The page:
Crossover SUVs are the adoration of millions of Americans who are spending money on new cars. Up until this point, Volkswagen has had only the diminutive Tiguan and the beautifully crafted but expensive Touareg. Meanwhile, big-name rivals such as Honda and Toyota have cleaned up with three-row models like the Pilot and Highlander, respectively. All that is about to change, as VW recently revealed the three-row Volkswagen Atlas.
Open the Atlas, and the best ideas from all of its rivals seem to have been cribbed here to make an immensely practical vehicle. There are seven seats, and they’re seven real seats that can accommodate American adults, even in the third row.
Second-row seats are also accommodating. A child seat can be latched into the second row, but it will still tilt forward to let people climb into the rearmost positions (something modeled after the Nissan Pathfinder). Each of the five positions in the second and third rows appears to be the same size, something the Volvo XC90 made a big point about. And best still, all seats fold flat to create a cavernous area when you need to haul lots of cargo. Some rivals create lumpen cargo floors, but not this VW.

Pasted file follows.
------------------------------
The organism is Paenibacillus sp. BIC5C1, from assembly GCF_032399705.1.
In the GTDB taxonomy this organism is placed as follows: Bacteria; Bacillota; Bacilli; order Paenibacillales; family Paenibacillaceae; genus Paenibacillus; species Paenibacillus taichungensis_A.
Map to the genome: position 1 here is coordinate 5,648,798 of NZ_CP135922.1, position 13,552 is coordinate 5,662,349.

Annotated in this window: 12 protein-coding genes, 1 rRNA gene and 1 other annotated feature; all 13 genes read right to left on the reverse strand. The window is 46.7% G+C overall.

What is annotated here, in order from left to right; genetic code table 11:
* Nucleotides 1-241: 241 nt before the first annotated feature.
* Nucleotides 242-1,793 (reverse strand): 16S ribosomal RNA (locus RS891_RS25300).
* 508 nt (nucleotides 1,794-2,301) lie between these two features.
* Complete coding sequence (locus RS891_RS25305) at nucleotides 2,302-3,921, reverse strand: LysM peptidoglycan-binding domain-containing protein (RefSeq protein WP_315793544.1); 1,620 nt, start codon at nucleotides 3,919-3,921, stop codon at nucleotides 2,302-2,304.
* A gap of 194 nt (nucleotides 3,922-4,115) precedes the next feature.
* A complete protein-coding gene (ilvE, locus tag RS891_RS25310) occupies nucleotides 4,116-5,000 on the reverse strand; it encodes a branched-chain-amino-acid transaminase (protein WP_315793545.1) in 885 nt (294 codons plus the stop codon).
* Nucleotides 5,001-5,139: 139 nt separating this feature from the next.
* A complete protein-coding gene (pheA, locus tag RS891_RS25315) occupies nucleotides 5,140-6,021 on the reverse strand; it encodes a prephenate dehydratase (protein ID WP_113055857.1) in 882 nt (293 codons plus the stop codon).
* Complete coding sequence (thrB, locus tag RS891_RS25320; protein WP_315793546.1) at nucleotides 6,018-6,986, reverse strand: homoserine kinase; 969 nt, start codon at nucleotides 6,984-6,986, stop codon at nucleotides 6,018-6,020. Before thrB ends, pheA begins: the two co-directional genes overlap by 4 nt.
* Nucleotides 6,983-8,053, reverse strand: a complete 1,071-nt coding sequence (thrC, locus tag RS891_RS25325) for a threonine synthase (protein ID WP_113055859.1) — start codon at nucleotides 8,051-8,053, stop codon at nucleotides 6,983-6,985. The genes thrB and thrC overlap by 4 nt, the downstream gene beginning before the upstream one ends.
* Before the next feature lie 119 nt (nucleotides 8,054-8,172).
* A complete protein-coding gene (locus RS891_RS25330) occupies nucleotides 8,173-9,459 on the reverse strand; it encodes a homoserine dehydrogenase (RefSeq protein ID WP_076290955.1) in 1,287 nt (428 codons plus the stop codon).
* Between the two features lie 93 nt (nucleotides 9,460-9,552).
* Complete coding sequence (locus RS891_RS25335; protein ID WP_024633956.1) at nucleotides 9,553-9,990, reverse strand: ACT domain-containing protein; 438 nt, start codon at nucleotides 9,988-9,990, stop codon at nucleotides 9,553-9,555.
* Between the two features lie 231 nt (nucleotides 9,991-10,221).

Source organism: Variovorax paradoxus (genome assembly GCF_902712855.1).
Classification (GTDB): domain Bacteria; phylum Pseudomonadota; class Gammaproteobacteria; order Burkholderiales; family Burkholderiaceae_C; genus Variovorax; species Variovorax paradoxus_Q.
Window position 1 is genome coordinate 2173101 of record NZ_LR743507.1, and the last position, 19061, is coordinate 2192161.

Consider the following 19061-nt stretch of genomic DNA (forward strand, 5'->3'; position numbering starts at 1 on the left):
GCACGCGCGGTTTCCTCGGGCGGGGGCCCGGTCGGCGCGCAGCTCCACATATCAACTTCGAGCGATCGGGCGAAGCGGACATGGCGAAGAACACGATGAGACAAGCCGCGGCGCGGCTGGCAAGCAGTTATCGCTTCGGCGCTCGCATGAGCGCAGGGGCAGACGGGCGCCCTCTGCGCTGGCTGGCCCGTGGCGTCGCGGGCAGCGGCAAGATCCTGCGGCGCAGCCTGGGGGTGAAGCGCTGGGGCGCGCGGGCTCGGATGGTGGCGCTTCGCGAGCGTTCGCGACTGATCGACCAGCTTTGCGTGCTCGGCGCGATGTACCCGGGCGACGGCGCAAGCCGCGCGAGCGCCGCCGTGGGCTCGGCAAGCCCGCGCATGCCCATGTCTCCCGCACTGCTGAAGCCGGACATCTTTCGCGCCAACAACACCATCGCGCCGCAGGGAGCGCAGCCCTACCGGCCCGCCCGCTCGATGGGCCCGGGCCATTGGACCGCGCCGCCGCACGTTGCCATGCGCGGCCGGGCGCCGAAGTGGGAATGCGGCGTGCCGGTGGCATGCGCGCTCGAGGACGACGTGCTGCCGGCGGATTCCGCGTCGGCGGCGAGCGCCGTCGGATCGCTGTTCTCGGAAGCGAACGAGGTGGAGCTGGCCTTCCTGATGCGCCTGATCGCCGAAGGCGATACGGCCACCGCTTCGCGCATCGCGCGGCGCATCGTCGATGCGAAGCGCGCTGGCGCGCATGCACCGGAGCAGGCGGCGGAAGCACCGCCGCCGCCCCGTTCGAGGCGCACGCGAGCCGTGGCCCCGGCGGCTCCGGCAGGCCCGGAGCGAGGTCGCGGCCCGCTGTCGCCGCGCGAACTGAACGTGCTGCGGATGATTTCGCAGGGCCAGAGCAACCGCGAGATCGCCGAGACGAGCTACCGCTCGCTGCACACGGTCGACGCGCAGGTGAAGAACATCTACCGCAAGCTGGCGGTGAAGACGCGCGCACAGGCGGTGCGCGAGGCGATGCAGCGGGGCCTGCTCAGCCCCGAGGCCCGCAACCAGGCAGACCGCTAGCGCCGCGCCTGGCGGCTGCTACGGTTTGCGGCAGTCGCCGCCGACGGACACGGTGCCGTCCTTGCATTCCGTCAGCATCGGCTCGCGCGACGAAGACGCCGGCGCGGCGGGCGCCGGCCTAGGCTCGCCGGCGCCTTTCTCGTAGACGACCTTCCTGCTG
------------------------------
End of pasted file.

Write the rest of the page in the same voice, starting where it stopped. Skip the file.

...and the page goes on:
Those familiar with the most-recent VW Passat should feel at home in the Atlas, which is unsurprising since the two are both built in Volkswagen’s Tennessee factory. Yet the Atlas is noticeably wider than any VW sedan before, perhaps even more spacious than a few of its closest rivals.
The dashboard appears to be a modicum of common sense, without much of the flourish of technology other automakers are introducing. VW’s biggest nod to advanced tech is the available digital instrument panel which, much like Audi’s Virtual Cockpit, is configurable in a number of ways to present vital information to the driver.
Outside, the Atlas looks rugged. Whether or not it lives up to the look seems yet to be determined. Still, the Atlas shares numerous underbody components with the Golf Alltrack (and likely most of the all-wheel drive system), which should make VW’s three-row crossover more than competent on the gravel campground roads and snowy inclines that most owners will travel.
Base Atlas models will get front-wheel drive and a 2.0-liter turbo four, likely the one that motivates the Golf GTI and CC. Most models, however, will get a 3.6-liter V6 engine with 280 horsepower as in the Passat V6, with optional all-wheel drive. That’s competitive with what the Highlander and Pilot offer, if short on what a Ford Explorer produces with its multitude of engine combinations.
And there are no diesel or hybrid or plug-in electric versions – yet.
Count on Atlas prices to range from $30,000 to just below $50,000 when it goes on sale in spring 2017. That’s also right around what big-selling rivals are priced at. Which also proves VW has studied what Americans like and how it can attract new fans.